The westerly winds could also become severe over eastern parts of New South Wales this afternoon. A severe weather warning is current for for the Illawarra, Sydney and Hunter districts for potentially damaging gusts up to 90km/h. Winds of this strength have the potential to topple treas, powerlines and cause minor structural damage.

- Weatherzone

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Re: Eastern Australian Weather

Postby @weather_wa » Thu Sep 29, 2011 12:09 pm

Thunderstorms rumble through Sydney:

A line of storms that pushed through the Sydney Basin brought a few rumbles of thunder and brief downpours and more can be expected this afternoon.

These thunderstorms are developing on the back edge of a rainband that brought 5-10mm to Sydney during the past 24 hours. The heat of the day will fuel further storm development during the afternoon.

These storms have potential to become severe. Sydneysiders should be aware of the risk of large hail with these storms, as well as heavy downpours and squally winds.

In addition to the storms, a severe weather warning is also current for potentially damaging westerly winds. These winds will strengthen during the afternoon, which could gust as high as 90km/h.

- Weatherzone

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Re: Eastern Australian Weather

Postby @weather_wa » Thu Sep 29, 2011 12:10 pm

Severe winds, flash flooding hits Broken Hill:

More than 10 millimetres fell on Broken Hill in just over two hours yesterday, causing flash flooding in the city.

Oxide and Argent streets had to be temporarily closed because of flooding, with at least one vehicle towed from the water.

The city was also hit with severe winds, hail and lightning.

Darren Larkin from the State Emergency Service says crews have been called to sandbag homes and repair roofs.

"Basically just all the wind that we've copped, I think its been 60 or 70 kilometres an hour there at one stage, so it caused a little bit of havoc," he said.

"Basically all over the central side of town. It's been scattered all day."

The storm also left parts of the city without power.

Essential Energy says more than 6,000 Broken Hill residents lost power for a few hours last night.

The regional manager Guy Chick says power outages were spread across the region.

"We had a lightning strike on our high voltage network on the Duff Street, Talbolt Street area, there was also a lightning strike in the Brown Street, Flat Street area," he said.

"The storm has been wide spread, the towns of Balranald, and the rural north of Balranald, Murray Downs area, the same storm affected through there as well, lightning strikes and damage to the network."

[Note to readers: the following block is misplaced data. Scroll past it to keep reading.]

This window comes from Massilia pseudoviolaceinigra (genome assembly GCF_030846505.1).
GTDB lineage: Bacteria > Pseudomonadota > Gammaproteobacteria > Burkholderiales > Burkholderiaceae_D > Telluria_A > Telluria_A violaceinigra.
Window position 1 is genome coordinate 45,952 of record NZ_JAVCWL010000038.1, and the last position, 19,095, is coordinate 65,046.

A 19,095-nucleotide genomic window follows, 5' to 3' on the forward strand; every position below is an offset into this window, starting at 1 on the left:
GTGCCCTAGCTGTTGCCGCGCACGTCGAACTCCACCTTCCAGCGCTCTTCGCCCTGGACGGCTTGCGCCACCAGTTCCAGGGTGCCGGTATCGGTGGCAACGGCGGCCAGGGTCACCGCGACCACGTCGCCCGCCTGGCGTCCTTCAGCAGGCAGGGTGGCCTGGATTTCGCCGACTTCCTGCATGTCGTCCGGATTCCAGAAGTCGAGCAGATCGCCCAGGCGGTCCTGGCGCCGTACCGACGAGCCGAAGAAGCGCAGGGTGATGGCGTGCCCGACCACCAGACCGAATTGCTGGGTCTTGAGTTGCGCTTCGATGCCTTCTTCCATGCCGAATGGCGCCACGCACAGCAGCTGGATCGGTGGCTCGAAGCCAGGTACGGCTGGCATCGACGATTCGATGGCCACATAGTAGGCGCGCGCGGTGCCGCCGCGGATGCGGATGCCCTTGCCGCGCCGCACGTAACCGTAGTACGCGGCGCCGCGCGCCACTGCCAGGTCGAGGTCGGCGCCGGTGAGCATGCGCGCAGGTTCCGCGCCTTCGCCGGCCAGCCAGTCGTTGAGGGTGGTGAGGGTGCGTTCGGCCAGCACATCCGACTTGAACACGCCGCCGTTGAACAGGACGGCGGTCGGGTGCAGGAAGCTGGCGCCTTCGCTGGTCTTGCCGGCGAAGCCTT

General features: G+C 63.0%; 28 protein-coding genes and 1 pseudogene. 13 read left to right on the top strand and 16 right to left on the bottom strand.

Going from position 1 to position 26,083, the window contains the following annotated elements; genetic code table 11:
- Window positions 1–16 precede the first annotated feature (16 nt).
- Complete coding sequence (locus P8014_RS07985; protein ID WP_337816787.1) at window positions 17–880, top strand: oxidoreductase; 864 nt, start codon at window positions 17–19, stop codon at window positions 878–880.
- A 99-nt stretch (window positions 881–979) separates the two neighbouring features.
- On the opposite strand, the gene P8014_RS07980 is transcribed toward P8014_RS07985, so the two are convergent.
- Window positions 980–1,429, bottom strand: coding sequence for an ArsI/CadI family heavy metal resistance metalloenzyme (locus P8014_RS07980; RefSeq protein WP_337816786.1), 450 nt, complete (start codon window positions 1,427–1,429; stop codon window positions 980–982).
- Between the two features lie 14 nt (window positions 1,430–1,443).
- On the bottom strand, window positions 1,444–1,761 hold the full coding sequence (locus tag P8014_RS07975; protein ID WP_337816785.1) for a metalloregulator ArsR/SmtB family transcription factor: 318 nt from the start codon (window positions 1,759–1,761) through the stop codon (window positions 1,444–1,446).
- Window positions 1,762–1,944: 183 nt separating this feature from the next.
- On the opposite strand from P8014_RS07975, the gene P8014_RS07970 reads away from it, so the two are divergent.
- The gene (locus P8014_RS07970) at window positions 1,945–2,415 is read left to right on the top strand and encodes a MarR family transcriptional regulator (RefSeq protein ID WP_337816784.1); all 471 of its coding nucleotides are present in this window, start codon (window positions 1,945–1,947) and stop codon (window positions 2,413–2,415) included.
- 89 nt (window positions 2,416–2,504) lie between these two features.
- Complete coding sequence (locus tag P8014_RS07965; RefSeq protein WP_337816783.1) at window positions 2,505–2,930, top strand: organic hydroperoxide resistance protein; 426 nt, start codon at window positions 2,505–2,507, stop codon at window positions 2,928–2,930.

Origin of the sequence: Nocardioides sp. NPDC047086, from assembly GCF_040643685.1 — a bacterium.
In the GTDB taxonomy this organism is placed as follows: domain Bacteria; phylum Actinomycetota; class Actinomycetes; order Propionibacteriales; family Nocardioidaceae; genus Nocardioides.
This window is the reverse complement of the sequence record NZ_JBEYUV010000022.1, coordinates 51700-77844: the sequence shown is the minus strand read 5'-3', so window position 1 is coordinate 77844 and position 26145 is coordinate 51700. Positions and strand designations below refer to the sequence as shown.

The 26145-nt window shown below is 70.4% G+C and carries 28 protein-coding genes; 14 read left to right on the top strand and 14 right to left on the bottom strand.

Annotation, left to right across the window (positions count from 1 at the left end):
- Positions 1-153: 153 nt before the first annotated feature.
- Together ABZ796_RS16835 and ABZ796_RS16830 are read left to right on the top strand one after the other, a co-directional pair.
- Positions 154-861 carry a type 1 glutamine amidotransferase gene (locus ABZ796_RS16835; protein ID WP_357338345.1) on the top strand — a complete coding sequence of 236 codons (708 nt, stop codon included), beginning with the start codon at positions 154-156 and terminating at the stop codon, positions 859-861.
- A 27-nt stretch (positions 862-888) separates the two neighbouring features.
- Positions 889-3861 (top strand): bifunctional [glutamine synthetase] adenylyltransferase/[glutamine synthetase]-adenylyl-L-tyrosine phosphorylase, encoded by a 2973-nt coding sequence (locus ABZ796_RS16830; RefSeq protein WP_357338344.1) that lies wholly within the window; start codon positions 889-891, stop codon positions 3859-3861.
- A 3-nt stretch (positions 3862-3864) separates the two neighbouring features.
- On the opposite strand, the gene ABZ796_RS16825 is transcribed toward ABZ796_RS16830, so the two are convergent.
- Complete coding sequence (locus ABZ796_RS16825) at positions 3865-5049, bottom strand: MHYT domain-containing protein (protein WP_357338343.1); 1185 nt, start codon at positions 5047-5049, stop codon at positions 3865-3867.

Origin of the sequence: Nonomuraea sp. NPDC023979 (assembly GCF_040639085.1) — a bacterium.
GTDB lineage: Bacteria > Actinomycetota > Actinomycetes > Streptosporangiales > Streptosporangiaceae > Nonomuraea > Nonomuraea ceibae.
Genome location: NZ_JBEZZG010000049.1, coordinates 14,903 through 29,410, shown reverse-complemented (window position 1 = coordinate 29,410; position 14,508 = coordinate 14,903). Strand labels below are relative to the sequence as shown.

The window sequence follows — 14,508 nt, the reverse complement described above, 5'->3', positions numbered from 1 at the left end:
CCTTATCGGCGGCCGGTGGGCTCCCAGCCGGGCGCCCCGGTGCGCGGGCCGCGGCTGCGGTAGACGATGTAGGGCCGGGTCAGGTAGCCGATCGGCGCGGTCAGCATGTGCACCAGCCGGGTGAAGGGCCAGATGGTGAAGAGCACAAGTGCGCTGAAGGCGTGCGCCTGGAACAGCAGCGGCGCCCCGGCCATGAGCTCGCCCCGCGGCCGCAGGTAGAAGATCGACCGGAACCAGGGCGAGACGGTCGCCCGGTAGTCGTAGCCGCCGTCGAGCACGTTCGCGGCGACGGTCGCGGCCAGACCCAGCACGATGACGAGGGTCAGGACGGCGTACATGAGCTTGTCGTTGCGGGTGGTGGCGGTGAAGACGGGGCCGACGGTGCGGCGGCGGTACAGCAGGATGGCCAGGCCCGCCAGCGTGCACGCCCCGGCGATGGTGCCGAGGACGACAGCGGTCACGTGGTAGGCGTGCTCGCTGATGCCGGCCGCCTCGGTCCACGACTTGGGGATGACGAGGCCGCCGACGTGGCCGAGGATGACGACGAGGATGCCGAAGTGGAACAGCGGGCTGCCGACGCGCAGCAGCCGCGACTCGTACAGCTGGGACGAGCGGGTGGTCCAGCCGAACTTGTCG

- ABC

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Re: Eastern Australian Weather

Postby @weather_wa » Thu Sep 29, 2011 12:11 pm

Cold front sparks heavy rain across Riverina:

A flood watch remains in place today for the Tumut and Murray rivers as State Emergency Service crews continue the clean-up after yesterday's damaging winds.

Spokeswoman Erin Pogmore says the SES has received about 45 requests for assistance, the majority of those for roof damage and leaking.

"We've had jobs coming in overnight and that's mainly been around the Murray area," she said.

Essential Energy regional manager Guy Chick says there were also blackouts across the far west.

"The storm has been wide spread, the towns of Balranald, and the rural north of Balranald, Murray Downs area, the same storm affected through there as well, lightning strikes and damage to the network," he said.

Around 50 millimetres of rain has been recorded by a farmer near Holbrook, with 50 millimetres recorded at Khancoban and 77 millimetres at Cookardinia.

One landowner, who had 81 millimetres fall overnight, says the rain sparked landslides which has caused some damage.

Bryan Hastings who lives on Mount Waleregang near Tintaldra says the river is rising rapidly.

"I can see a couple of smaller landslides and some big rocks have rolled down the main stream on the property, but we're certainly very happy that it's not as bad as the damage we had last year," he said.

The Murray River at Jingellic is 3.08 metres and is expected to peak at the minor flood level of 4 metres Thursday night.

Another 20 to 30 millimetres of rain is forecast in the area today.

Mr Hastings says he expects 100 millimetres all up.

"The rain was just bucketing down and when I checked the gauge at 6:50 (AEST) this morning I was amazed to see it was on 82, and I checked with a neighbour he had 81, and another one reckons he's got about 84, but Tooma, Tintaldra area in their basin of the Upper Murray, we've really copped it, and the river's coming up," he said.